Business NewsWire Complete Issue
By The AVweb Editorial Staff
This issue of AVweb's Business AVflash is brought to you by
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Canadian business and regional jet manufacturer Bombardier Inc., jettisoned its chief executive on Monday amid poor financial results, lowered growth projections and apparent internal disagreements
coupled with public uncertainty over the company's direction. Paul Tellier, who was president and chief executive officer as well as director, became a casualty after telling Bombardier's board of
directors that he planned to leave when his contract expired in a year -- the board apparently felt there was no time like the present. As a result, Bombardier's top management is being reshuffled,
with a new Office of the President being created. That office will be headed by Executive Chairman Laurent Beaudoin; André Navarri, president of Bombardier Transportation, and Pierre Beaudoin,
president and chief operating officer of Bombardier Aerospace, each of whom has been appointed executive vice president of Bombardier Inc., will also occupy that office. "I understand the board's
concern that I would not be there for the long term to develop and execute strategies, and the need to reshape the management structure at this time," said a statement prepared by Tellier. "I leave
with the satisfaction of having done what needed to be done as a first step before the corporation could focus on developing new avenues of value creation," he added. Incoming Executive Chairman
Pierre Beaudoin was appointed president and chief operating officer, Bombardier Aerospace, on Oct. 16, 2001. He previously held the position of president, Bombardier Aerospace, Business Aircraft. For
eight years, he was president and chief operating officer, Bombardier Recreational Products. Neither Tellier's long-term plans nor the immediate impact on Bombardier's aerospace operations were known
in the aftermath of the executive changes.
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In publicly releasing its long-awaited report on general aviation security (PDF), the U.S. Government Accountability Office (GAO)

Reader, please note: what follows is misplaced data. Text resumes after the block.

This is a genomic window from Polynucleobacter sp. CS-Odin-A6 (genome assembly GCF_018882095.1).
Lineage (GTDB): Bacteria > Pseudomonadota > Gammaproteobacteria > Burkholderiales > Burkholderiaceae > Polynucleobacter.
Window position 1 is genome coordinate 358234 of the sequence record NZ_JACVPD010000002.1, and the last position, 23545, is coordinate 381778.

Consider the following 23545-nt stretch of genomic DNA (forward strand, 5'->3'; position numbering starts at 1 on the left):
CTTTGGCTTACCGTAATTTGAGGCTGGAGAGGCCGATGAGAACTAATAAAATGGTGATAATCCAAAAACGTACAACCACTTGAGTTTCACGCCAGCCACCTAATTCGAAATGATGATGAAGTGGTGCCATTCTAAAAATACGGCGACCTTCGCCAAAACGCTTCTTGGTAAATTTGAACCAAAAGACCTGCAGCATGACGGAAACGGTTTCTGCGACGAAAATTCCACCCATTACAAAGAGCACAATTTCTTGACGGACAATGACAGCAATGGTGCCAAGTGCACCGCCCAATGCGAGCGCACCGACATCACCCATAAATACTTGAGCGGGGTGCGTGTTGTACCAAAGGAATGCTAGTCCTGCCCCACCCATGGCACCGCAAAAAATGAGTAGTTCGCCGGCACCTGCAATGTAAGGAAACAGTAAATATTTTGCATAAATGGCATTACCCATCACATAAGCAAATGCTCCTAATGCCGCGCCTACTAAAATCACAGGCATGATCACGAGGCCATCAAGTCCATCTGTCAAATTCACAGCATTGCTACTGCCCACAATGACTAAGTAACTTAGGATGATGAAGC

last week said that the Transportation Security Administration (TSA) "and other federal agencies have not conducted an overall systematic assessment of threats to, or vulnerabilities of, general
aviation to determine how to better prepare against terrorist threats." This, of course, is to no one's great surprise. While the GAO found that TSA had conducted vulnerability assessments at specific
airports and intends to "implement a risk management approach to better assess threats and vulnerabilities of general aviation aircraft and airports," the agency had no specific milestone-oriented
plan to do so and lacked the funding to inspect each of the 19,000 GA airports in the U.S. The FAA also came in for a dollop of criticism, with the GAO noting that AVweb's Favorite Aviation
Agency had not "established written policies or procedures for reviewing and revalidating the continuing need for extended flight restrictions that limit access to airspace for indefinite periods of
time and could negatively affect the general aviation industry."
In other words, no one in the federal government has a clue whether the proliferation of "temporary" flight restrictions (TFRs) -- many of which have become "permanent" -- are either useful and
effective, or damaging to the GA industry. Of course, no one from the GAO asked us. The report is filled with small tidbits like these critical of the ways in which the TSA and the FAA have handled GA
security, but it cuts both ways. For example, the GAO states that it found "limitations" in the TSA's oversight of charter aircraft operators subject to security regulations (the "Twelve-Five" and
"Private Charter" programs) as well as with granting of waivers to operators for flights within security-restricted airspace. The GAO made four recommendations to Congress in its report; details on
two of them were not made available to the public for security reasons but involve compliance with regulations on student pilots and certain general aviation aircraft plus the process for granting
pilots waivers to enter restricted airspace. Two additional recommendations that were released to the public include the need for executing a risk-management approach to identify threats and
vulnerabilities plus applying risk communication principles -- instead of vague, meaningless warnings -- to the GA industry in developing and transmitting security advisories and threat
Some other tidbits in the GAO study have to do with temporary flight restrictions (TFRs) and how often they are violated. According to the GAO, numerous operators and airports have suffered a
"negative economic impact" -- that's government-speak for "losing money" -- as a result of TFRs and other steps. The GAO cited, but did not assess, an NBAA study estimating that GA operators and
businesses have lost more than $1 billion from the impact of TFRs since September 11, 2001. Perhaps most significantly, the GAO cited both the TSA and the FAA, as well as industry organizations, to
decry the "increase in the number, size, and duration of TFRs and, at times, limited notice given prior to their establishment." For example, the GAO said "the Washington, D.C., Air Defense